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Group focuses on summer learning
By STEVEN THOMAS
, Staff Reporter
Wednesday, January 29, 2014 12:00 AM
Neshoba Youth Coalition Director Leroy Clemons tutors students, from left, Samiyah Culberson, Kinsley McWilliams, Nayla Arnold and Chryslyn Warren, at Westside Community Center.
Tutoring is making a major difference at Westside Community Center through the Neshoba Youth Coalition.
More than 100 students in kindergarten through sixth grade have been reached through a mentoring program that places a strong emphasis on summer tutoring.
Summer tutoring is credited with the Philadelphia schools improving from a "D" to a "C" last year under the state Department of Education's accountability model.
"I love working with the kids," Alexis Euyoque, one of the mentors, said. "I love helping them with any kind of problems they've got."
To be eligible as a mentor, members must be in the coalition for at least a year.
"If you want to work in the mentoring program you have to be a member of the youth coalition," Executive Director Leroy Clemons said.
The youth coalition began in October 2010 in response to the work of the Philadelphia Coalition which recognized a divide between the civil rights generation and the post civil rights generation, he said.
The coalition is open to any high school student in Neshoba County.
The idea was to develop a program that would provide our young leaders with the knowledge to make intelligent and informed decisions that lead to positive and sustainable change, Clemons said.
"The Philadelphia Coalition showed us the way and now it's time for us to take the ball and run with it," he said.
Since then, the youth coalition's mission has been to "develop academic skills, behaviors, and attitudes in academically motivated teens to improve their grades, standardized test scores, attendance, and opportunities. Their purpose is to contribute to the healing of the Philadelphia community by uplifting its most vulnerable students."
This includes mentoring to young children.
"This is how we're going to change our community," Clemons said. "We can meet, we can talk all day long, and that's not going to fix anything. You're going to have to get out and do something because we are ultimately responsible for ourselves."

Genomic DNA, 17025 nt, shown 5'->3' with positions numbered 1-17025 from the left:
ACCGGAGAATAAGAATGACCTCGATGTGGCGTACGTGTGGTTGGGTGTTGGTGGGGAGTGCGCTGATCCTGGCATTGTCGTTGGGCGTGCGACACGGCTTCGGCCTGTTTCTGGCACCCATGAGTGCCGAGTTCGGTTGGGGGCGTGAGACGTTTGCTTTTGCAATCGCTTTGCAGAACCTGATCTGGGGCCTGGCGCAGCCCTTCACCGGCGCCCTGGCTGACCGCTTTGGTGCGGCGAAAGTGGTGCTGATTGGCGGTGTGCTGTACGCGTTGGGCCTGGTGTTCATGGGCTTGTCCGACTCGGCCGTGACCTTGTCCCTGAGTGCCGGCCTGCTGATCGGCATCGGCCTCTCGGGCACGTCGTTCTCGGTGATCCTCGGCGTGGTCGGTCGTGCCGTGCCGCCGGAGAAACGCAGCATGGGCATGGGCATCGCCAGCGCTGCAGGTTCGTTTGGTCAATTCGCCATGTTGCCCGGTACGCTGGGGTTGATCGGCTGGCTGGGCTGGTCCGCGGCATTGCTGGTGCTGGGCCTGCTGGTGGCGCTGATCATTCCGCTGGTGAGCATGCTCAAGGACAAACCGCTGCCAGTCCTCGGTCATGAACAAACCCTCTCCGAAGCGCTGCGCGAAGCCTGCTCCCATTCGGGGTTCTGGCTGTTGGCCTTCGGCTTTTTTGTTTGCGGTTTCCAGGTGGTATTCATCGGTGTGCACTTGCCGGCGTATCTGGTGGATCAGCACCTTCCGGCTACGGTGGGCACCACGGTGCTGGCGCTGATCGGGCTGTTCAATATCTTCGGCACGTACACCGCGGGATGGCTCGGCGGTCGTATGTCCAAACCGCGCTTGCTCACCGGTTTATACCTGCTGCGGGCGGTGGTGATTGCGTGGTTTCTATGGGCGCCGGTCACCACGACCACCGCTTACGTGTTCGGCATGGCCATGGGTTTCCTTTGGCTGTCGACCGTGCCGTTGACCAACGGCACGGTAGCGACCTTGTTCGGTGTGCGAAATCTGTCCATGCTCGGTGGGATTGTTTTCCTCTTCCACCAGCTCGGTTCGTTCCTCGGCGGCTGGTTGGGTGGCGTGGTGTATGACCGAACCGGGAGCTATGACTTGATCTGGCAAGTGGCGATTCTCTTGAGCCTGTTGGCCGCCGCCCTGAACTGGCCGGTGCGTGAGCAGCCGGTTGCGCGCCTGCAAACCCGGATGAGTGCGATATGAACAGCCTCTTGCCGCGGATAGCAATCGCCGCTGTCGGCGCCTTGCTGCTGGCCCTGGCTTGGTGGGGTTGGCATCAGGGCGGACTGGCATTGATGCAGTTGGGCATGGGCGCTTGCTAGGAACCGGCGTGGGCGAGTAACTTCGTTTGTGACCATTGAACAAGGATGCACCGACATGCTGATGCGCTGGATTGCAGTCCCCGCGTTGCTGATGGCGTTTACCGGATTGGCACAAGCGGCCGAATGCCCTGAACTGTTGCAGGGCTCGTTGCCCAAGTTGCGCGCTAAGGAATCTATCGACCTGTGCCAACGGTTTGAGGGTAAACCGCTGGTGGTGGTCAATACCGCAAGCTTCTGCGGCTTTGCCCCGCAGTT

The youth coalition addresses what Clemons calls the ABC's of community building: attitudes and behaviors of young people and the conditions that cause them.
"For example, the young people learn of the systemic problems reflected by educational shortcomings in their schools and embrace programs that will help change them," he said.
They invest in a mentoring program to help heal their own community through knowledge and achievement, he said.
"We've got to take care of it ourselves and do it ourselves because Superman isn't going to come in and rescue us," Clemons said. "We're going to have to do this for ourselves and we can't expect to do it all. We say the parents don't get involved but that's why we have programs like this because if the parent can get them here, they're involved in my opinion. And then it's up to us to take it to the next level."
Lajoya Griffin, one of the mentors, said she had enjoyed every moment of the program.
"Most of these kids are from our community and I've just enjoyed teaching them and giving them a little extra time they haven't had during the summertime," she said, noting that it feels good giving them someone to look up to.
"Being a role model, I've realized that they're looking up to me."
Since the formation of the Neshoba Youth Coalition in 2010 it has grown from 25 teens to more than 60.
In 2013, six students from the coalition won the annual National History Day State Group Performance Competition held at the University of Southern Mississippi. They wrote and performed the skit, "Mississippi Burning: The Turning of Mississippi."
They then traveled to the national competition at the University of Maryland/College Park where they placed 11th in the nation.
"They were the first Mississippi team to go to the finals," Clemons said.
The coalition meets once a week at 5:30 p.m. on Wednesday at the historic Train Depot on Beacon Street.
For more information, call 601-504-3980.
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JOSHUA S. LADD
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